Probate is a word that scares many people. It sounds complicated. And expensive. When it comes up, it often means that someone close to us has died.
Dealing with complex legal issues while also dealing with the loss of a loved one is indeed difficult.
On this page we will try to ease your fears about probate in Wyoming. It is not always complicated, or even expensive.
Probate is the legal process used to transfer the property of the decedent (a person that died) to his or her beneficiaries.
There are basically two types of probate estates in Wyoming.
Probate of a Small Estate
A small estate contains personal property and/or real property, with a combined value of less than $200,000. These small estates are probated with an Affidavit for Distribution and/or an Application for Decree of Distribution.
The Affidavit for Distribution and the Application for Decree of Distribution can be used individually or together, depending on whether the decedent owned real property or personal property, or both. However, the total value of real and personal property must be less than $200,000.00.
Affidavit for Distribution
This is the simplest and cheapest probate. If the value of the estate is less than $200,000, then you can use an affidavit. This is a simple document that transfers title of the decedent’s personal property.
The court is not even involved. You prepare the affidavit and record it with the county clerk. Then you can just present the affidavit to change title to cars, close bank accounts, etc.
Application for Decree of Distribution
If the estate is valued at less than $200,000, but contains real property, then you use this method to transfer the real property. It does involve the Court, but is still pretty straightforward. It also does not take all that long, and does not cost too much.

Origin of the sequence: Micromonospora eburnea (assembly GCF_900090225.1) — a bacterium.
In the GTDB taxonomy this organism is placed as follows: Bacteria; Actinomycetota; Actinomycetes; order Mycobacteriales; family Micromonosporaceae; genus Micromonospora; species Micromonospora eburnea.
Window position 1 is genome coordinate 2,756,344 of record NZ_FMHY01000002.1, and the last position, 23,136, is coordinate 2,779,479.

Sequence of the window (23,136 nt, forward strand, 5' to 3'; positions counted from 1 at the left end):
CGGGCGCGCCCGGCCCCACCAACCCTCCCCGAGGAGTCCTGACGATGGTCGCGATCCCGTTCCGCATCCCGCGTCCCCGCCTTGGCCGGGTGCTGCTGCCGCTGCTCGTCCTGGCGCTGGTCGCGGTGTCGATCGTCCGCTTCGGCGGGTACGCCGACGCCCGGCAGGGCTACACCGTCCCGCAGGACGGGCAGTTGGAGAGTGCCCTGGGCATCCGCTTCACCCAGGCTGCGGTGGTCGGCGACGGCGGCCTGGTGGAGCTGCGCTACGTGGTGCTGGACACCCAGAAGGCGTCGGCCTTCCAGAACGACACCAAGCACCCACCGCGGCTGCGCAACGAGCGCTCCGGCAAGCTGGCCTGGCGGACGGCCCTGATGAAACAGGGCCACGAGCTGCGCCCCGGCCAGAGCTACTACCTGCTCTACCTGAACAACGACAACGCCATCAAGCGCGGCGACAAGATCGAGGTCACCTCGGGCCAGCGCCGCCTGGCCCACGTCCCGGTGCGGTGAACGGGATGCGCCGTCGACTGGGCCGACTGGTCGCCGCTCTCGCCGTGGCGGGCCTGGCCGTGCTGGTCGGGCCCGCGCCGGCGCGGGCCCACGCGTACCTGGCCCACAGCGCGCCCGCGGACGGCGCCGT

You file the application with the Court, and a hearing is set. Notice of the application and the hearing is then published in a local paper.
Most of the time, no one shows up at the hearing, and the Judge issues the Decree of Distribution. This Decree is then recorded with the county clerk, and you are done.
If the value of the probate estate is greater than $200,000.00, then the estate must be “probated.” This is the longest and most expensive method used to transfer the decedent’s estate to the heirs.
The process will take at least three months. It will also cost at least $4,500 in court costs, advertising costs, and attorney fees. If the personal representative is paid, then their fee will be at least $4,000 as well.
The probate will have to be opened, and an executor or administrator will be appointed. The heirs of the decedent will have to be notified. In addition, a notice of the probate will have to be published in a local paper. Known creditors also need to be notified.
The estate assets will have to be inventoried, and then appraised. The creditors will have to be paid.
All of the monies and property will have to be accounted for, and the accounting submitted to the Court for approval. The proposed disposition to the heirs will also need to be approved by the Court.
By Steve Harton
How can we help?
Here at the Harton Law Firm, we can help help you evaluate what kind of probate are you facing. We can help you prepare an affidavit for distribution, file an application for decree of distribution, or open a formal probate. So take the next step and schedule a consultation!